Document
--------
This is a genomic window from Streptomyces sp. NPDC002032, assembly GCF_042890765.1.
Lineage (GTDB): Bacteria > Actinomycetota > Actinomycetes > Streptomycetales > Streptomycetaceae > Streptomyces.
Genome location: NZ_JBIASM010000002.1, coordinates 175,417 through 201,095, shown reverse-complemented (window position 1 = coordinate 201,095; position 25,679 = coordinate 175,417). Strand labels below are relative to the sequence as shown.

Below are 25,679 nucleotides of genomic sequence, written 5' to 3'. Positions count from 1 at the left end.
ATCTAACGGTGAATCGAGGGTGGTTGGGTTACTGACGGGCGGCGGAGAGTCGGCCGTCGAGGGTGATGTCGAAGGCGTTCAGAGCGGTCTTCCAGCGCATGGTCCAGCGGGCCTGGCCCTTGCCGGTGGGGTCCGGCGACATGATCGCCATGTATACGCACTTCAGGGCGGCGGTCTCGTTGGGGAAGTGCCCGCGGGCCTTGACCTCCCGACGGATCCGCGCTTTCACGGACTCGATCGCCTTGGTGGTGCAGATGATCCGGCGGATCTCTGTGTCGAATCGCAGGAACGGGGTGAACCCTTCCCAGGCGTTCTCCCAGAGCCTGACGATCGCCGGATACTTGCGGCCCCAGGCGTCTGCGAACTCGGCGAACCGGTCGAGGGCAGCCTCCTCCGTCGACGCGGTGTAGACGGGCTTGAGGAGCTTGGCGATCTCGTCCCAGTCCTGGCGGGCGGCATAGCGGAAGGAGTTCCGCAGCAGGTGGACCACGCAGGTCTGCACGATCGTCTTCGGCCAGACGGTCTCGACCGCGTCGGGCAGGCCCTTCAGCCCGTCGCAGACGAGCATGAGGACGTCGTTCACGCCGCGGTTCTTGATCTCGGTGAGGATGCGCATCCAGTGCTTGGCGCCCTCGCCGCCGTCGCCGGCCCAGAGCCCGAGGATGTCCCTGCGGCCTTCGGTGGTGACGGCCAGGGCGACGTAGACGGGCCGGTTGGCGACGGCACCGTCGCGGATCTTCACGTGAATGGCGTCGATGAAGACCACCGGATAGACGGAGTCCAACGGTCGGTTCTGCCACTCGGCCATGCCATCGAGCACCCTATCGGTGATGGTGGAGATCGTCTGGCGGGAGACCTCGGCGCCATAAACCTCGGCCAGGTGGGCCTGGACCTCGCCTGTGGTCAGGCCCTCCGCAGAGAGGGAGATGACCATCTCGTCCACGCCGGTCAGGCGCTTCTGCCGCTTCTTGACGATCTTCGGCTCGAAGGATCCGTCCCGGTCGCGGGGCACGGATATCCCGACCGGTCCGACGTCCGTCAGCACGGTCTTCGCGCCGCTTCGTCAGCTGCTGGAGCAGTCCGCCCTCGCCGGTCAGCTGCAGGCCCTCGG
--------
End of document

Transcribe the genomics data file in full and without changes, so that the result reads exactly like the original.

This is a genomic window from Streptomyces sp. NPDC002032, assembly GCF_042890765.1.
Lineage (GTDB): Bacteria > Actinomycetota > Actinomycetes > Streptomycetales > Streptomycetaceae > Streptomyces.
Genome location: NZ_JBIASM010000002.1, coordinates 175,417 through 201,095, shown reverse-complemented (window position 1 = coordinate 201,095; position 25,679 = coordinate 175,417). Strand labels below are relative to the sequence as shown.

Below are 25,679 nucleotides of genomic sequence, written 5' to 3'. Positions count from 1 at the left end.
ATCTAACGGTGAATCGAGGGTGGTTGGGTTACTGACGGGCGGCGGAGAGTCGGCCGTCGAGGGTGATGTCGAAGGCGTTCAGAGCGGTCTTCCAGCGCATGGTCCAGCGGGCCTGGCCCTTGCCGGTGGGGTCCGGCGACATGATCGCCATGTATACGCACTTCAGGGCGGCGGTCTCGTTGGGGAAGTGCCCGCGGGCCTTGACCTCCCGACGGATCCGCGCTTTCACGGACTCGATCGCCTTGGTGGTGCAGATGATCCGGCGGATCTCTGTGTCGAATCGCAGGAACGGGGTGAACCCTTCCCAGGCGTTCTCCCAGAGCCTGACGATCGCCGGATACTTGCGGCCCCAGGCGTCTGCGAACTCGGCGAACCGGTCGAGGGCAGCCTCCTCCGTCGACGCGGTGTAGACGGGCTTGAGGAGCTTGGCGATCTCGTCCCAGTCCTGGCGGGCGGCATAGCGGAAGGAGTTCCGCAGCAGGTGGACCACGCAGGTCTGCACGATCGTCTTCGGCCAGACGGTCTCGACCGCGTCGGGCAGGCCCTTCAGCCCGTCGCAGACGAGCATGAGGACGTCGTTCACGCCGCGGTTCTTGATCTCGGTGAGGATGCGCATCCAGTGCTTGGCGCCCTCGCCGCCGTCGCCGGCCCAGAGCCCGAGGATGTCCCTGCGGCCTTCGGTGGTGACGGCCAGGGCGACGTAGACGGGCCGGTTGGCGACGGCACCGTCGCGGATCTTCACGTGAATGGCGTCGATGAAGACCACCGGATAGACGGAGTCCAACGGTCGGTTCTGCCACTCGGCCATGCCATCGAGCACCCTATCGGTGATGGTGGAGATCGTCTGGCGGGAGACCTCGGCGCCATAAACCTCGGCCAGGTGGGCCTGGACCTCGCCTGTGGTCAGGCCCTCCGCAGAGAGGGAGATGACCATCTCGTCCACGCCGGTCAGGCGCTTCTGCCGCTTCTTGACGATCTTCGGCTCGAAGGATCCGTCCCGGTCGCGGGGCACGGATATCCCGACCGGTCCGACGTCCGTCAGCACGGTCTTCGCGCCGCTTCGTCAGCTGCTGGAGCAGTCCGCCCTCGCCGGTCAGCTGCAGGCCCTCGG